Save our Angels campaign launched

AS Ipswich Hospital's pitiful financial crisis deepens the Evening Star is today launching an unprecedented campaign to save the specialist nursing staff who care for the most vulnerable members of our community.

AS Ipswich Hospital's pitiful financial crisis deepens the Evening Star is today launching an unprecedented campaign to save the specialist nursing staff who care for the most vulnerable members of our community.

Trust bosses want to axe up to 40 per cent of the hospital's 84 specialist nurses who care for patients with conditions as diverse as cancer, epilepsy and diabetes.

The move has provoked outrage from the public and now The Star is throwing its weight behind a campaign to Save Our Angels petition.

Our campaign is aimed at saving as many of the specialist posts as possible - but as many nursing jobs as possible in other areas too.

Forms will be available in the paper and on-line and we pledge to take it to health bosses in Whitehall to show just how much Ipswich and Suffolk cares - and the depth of feeling against these losses of vital jobs.

Your county needs you, and with your help the Star will continue an unceasing battle to save as many of these desperately needed posts as possible, irrespective of Suffolk's health bosses' decision to wield the axe.

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Nigel Pickover, editor of the Star, said today: “ We have watched in astonishment and horror as nursing posts have been slashed, services decimated and as morale has gone through the floor - while all the time the Government and its minions are telling us things are getting better in the NHS.

“We have decided to fight for the brilliant staff at Ipswich Hospital - headlining on the specialist staff but not forgetting other vital workers who are under threat as Christmas approaches.

“The hard-pressed management at Ipswich is being run ragged by brutal, impossible, cost cut targets and needs time to turn things around. They need the help and support of the primary care trust to do this and we shall be watching for the PCT to join in the fight to save these posts. If the PCT doesn't help in the fight the people of Suffolk will never forgive it.”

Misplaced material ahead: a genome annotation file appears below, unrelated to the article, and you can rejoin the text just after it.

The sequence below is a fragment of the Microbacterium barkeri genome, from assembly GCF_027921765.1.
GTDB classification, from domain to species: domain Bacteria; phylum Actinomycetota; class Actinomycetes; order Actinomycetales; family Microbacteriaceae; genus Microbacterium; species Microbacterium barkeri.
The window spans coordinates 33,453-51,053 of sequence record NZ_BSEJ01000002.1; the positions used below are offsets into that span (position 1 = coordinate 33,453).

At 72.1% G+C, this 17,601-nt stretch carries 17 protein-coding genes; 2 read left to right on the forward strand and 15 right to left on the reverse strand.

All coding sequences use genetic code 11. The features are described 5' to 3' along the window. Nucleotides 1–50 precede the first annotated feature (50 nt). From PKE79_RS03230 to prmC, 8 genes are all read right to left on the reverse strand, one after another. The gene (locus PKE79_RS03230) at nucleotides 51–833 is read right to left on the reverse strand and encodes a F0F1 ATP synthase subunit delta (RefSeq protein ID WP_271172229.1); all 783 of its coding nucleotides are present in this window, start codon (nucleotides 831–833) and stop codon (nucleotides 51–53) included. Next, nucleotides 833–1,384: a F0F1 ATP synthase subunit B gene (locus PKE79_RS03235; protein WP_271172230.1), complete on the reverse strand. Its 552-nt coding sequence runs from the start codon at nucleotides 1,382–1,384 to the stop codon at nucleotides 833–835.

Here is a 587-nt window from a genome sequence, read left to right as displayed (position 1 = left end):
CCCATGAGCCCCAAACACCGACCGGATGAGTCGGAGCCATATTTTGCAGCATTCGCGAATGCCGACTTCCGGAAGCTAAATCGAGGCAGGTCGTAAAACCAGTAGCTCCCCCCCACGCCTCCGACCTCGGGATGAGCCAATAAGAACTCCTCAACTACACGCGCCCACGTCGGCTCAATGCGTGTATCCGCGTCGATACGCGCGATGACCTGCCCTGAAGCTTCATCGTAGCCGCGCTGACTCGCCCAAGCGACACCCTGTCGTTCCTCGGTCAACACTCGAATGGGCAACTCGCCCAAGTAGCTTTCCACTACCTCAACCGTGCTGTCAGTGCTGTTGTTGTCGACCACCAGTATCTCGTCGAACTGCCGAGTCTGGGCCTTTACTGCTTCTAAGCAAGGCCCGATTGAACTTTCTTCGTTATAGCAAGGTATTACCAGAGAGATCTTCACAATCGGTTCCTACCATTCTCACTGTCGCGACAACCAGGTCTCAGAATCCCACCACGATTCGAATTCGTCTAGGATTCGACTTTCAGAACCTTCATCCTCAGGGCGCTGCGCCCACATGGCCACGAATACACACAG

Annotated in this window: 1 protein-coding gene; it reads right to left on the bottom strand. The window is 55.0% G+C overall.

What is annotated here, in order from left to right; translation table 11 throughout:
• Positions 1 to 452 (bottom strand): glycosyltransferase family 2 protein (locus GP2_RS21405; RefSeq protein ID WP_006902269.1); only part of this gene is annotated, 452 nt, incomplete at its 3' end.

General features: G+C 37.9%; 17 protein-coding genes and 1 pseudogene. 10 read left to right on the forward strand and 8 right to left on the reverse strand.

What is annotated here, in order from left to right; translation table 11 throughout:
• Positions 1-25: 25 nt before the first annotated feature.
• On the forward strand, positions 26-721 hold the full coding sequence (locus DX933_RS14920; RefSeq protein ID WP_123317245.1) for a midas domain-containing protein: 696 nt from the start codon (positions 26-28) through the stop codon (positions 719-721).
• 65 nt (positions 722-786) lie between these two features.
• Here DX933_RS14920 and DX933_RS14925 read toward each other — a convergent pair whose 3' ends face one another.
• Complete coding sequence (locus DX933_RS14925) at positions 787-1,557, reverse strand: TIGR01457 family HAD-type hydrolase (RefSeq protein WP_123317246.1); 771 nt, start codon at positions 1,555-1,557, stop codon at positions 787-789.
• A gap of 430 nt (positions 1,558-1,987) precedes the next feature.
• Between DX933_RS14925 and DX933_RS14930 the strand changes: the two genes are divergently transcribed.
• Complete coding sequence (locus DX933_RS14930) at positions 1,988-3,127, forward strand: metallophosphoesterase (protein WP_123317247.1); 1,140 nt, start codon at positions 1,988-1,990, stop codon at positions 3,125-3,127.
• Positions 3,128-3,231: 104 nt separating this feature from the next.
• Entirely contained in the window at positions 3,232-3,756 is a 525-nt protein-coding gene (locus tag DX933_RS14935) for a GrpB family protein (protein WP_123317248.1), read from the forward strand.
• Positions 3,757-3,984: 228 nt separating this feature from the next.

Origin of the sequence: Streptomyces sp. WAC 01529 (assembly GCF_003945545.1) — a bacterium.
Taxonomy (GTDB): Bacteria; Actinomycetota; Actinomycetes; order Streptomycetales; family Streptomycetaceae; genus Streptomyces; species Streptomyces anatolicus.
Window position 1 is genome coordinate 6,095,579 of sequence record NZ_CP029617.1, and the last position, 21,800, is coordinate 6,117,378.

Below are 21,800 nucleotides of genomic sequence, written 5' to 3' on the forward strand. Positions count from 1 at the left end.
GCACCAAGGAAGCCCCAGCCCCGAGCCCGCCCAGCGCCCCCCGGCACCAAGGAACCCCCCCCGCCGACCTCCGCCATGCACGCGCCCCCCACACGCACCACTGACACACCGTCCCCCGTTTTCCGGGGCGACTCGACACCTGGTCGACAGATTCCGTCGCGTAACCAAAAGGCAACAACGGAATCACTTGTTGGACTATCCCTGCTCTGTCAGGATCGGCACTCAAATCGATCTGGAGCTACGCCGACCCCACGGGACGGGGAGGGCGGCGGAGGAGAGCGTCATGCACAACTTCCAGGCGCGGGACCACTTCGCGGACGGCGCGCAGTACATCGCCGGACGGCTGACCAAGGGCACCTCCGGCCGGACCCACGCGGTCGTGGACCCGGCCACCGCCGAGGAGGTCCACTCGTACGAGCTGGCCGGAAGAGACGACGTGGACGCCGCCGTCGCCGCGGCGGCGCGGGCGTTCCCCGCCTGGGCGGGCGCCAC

So, we want to hear from the nurses and hospital staff themselves, and from every member of the public who has ever had support and help from this army of hidden angels.

We need to highlight the stories of the work these nurses do - and we'll be ramming home the Save our Angels story at every turn … so please help us

The Evening Star has already highlighted the plight of families who have received care from the specialist nurses who work in the children's cancer department, helping terminally ill children to spend their last days at home with loved ones.

Sarah Beard, whose five-year-old daughter Chelsie, died last month, spoke out about the cuts, highlighting how devastating the loss of just one nurse could be in this area.

She said: “Axing their positions will put a huge strain on families who will be in the position I was in. It would mean a child's last days or weeks will be spent in hospital, and who wants that?”

An online petition set up by her has already been signed by more than 800 people and we will combine this with our efforts.

The hospital has so far failed to publish a list of all the nurses under threat for the public to see, but the cuts look set to reach in to every department.

A spokesman for the Ipswich Epilepsy Support Group, said: “Any of the posts connected with specialist nursing must not be lost and we, as a support group, implore the individuals who seek to cut these services to rethink and, if necessary, talk to the general public who recognise first hand how devastating the loss will be.”

The plans to reduce specialist nurses could save the hospital £1.3m - a drop in the ocean compared to its total debt of more than £24m, but hospital bosses claim they have far more specialist nurses than other hospitals of a similar size.

The launch of the Star's petition comes just two days after we broke the news that the hospital could open its doors to animals in a bid to claw back some of the money it owes.

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